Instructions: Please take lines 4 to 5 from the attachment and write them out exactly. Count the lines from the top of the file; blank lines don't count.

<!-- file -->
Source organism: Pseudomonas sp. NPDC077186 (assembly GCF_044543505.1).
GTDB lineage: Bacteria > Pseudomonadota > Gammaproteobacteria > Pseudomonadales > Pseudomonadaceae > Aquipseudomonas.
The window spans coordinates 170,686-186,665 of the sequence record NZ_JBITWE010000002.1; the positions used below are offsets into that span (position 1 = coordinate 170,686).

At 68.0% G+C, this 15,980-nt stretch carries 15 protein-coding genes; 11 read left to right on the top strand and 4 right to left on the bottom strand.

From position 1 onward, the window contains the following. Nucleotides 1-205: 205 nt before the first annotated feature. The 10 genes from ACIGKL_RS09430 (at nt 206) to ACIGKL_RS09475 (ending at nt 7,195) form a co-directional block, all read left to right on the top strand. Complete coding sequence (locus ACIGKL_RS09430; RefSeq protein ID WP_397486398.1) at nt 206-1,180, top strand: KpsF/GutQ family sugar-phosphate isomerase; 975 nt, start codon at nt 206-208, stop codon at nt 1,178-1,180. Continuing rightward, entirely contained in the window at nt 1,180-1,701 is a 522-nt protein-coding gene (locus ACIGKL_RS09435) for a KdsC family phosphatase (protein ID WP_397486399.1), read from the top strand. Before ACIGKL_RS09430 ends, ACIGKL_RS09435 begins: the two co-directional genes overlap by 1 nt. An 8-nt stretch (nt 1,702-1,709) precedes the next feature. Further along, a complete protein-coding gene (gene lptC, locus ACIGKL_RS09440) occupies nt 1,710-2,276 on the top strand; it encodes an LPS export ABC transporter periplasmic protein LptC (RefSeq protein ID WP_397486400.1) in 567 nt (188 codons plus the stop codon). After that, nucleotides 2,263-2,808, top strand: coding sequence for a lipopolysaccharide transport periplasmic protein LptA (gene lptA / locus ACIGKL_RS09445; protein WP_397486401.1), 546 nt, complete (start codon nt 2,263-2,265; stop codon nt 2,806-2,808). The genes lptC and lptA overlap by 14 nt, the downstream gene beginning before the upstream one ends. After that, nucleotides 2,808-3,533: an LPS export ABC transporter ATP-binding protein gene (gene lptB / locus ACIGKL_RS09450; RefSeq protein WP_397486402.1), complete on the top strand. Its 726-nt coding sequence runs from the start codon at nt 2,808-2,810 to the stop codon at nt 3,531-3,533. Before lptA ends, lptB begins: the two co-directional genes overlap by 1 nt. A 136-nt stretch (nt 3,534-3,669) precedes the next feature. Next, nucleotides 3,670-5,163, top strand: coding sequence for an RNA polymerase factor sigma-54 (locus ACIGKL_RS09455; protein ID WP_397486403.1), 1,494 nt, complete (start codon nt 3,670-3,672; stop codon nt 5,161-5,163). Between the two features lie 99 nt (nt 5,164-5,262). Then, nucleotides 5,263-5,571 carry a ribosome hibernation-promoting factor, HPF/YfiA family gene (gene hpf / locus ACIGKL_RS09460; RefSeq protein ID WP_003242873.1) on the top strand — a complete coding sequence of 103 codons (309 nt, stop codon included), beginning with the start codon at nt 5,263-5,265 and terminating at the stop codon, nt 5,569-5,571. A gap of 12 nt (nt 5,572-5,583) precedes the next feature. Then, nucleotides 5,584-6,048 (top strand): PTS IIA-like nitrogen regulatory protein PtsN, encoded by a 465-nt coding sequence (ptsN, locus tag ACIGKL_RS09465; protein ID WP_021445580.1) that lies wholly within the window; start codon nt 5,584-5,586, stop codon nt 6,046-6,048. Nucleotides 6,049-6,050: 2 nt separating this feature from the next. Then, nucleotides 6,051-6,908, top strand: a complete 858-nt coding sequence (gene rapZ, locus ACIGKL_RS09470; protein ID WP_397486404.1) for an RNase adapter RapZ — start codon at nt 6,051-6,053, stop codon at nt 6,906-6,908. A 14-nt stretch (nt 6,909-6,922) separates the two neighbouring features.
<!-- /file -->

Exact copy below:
At 68.0% G+C, this 15,980-nt stretch carries 15 protein-coding genes; 11 read left to right on the top strand and 4 right to left on the bottom strand.

From position 1 onward, the window contains the following. Nucleotides 1-205: 205 nt before the first annotated feature. The 10 genes from ACIGKL_RS09430 (at nt 206) to ACIGKL_RS09475 (ending at nt 7,195) form a co-directional block, all read left to right on the top strand. Complete coding sequence (locus ACIGKL_RS09430; RefSeq protein ID WP_397486398.1) at nt 206-1,180, top strand: KpsF/GutQ family sugar-phosphate isomerase; 975 nt, start codon at nt 206-208, stop codon at nt 1,178-1,180. Continuing rightward, entirely contained in the window at nt 1,180-1,701 is a 522-nt protein-coding gene (locus ACIGKL_RS09435) for a KdsC family phosphatase (protein ID WP_397486399.1), read from the top strand. Before ACIGKL_RS09430 ends, ACIGKL_RS09435 begins: the two co-directional genes overlap by 1 nt. An 8-nt stretch (nt 1,702-1,709) precedes the next feature. Further along, a complete protein-coding gene (gene lptC, locus ACIGKL_RS09440) occupies nt 1,710-2,276 on the top strand; it encodes an LPS export ABC transporter periplasmic protein LptC (RefSeq protein ID WP_397486400.1) in 567 nt (188 codons plus the stop codon). After that, nucleotides 2,263-2,808, top strand: coding sequence for a lipopolysaccharide transport periplasmic protein LptA (gene lptA / locus ACIGKL_RS09445; protein WP_397486401.1), 546 nt, complete (start codon nt 2,263-2,265; stop codon nt 2,806-2,808). The genes lptC and lptA overlap by 14 nt, the downstream gene beginning before the upstream one ends. After that, nucleotides 2,808-3,533: an LPS export ABC transporter ATP-binding protein gene (gene lptB / locus ACIGKL_RS09450; RefSeq protein WP_397486402.1), complete on the top strand. Its 726-nt coding sequence runs from the start codon at nt 2,808-2,810 to the stop codon at nt 3,531-3,533. Before lptA ends, lptB begins: the two co-directional genes overlap by 1 nt. A 136-nt stretch (nt 3,534-3,669) precedes the next feature. Next, nucleotides 3,670-5,163, top strand: coding sequence for an RNA polymerase factor sigma-54 (locus ACIGKL_RS09455; protein ID WP_397486403.1), 1,494 nt, complete (start codon nt 3,670-3,672; stop codon nt 5,161-5,163). Between the two features lie 99 nt (nt 5,164-5,262). Then, nucleotides 5,263-5,571 carry a ribosome hibernation-promoting factor, HPF/YfiA family gene (gene hpf / locus ACIGKL_RS09460; RefSeq protein ID WP_003242873.1) on the top strand — a complete coding sequence of 103 codons (309 nt, stop codon included), beginning with the start codon at nt 5,263-5,265 and terminating at the stop codon, nt 5,569-5,571. A gap of 12 nt (nt 5,572-5,583) precedes the next feature. Then, nucleotides 5,584-6,048 (top strand): PTS IIA-like nitrogen regulatory protein PtsN, encoded by a 465-nt coding sequence (ptsN, locus tag ACIGKL_RS09465; protein ID WP_021445580.1) that lies wholly within the window; start codon nt 5,584-5,586, stop codon nt 6,046-6,048. Nucleotides 6,049-6,050: 2 nt separating this feature from the next. Then, nucleotides 6,051-6,908, top strand: a complete 858-nt coding sequence (gene rapZ, locus ACIGKL_RS09470; protein ID WP_397486404.1) for an RNase adapter RapZ — start codon at nt 6,051-6,053, stop codon at nt 6,906-6,908. A 14-nt stretch (nt 6,909-6,922) separates the two neighbouring features.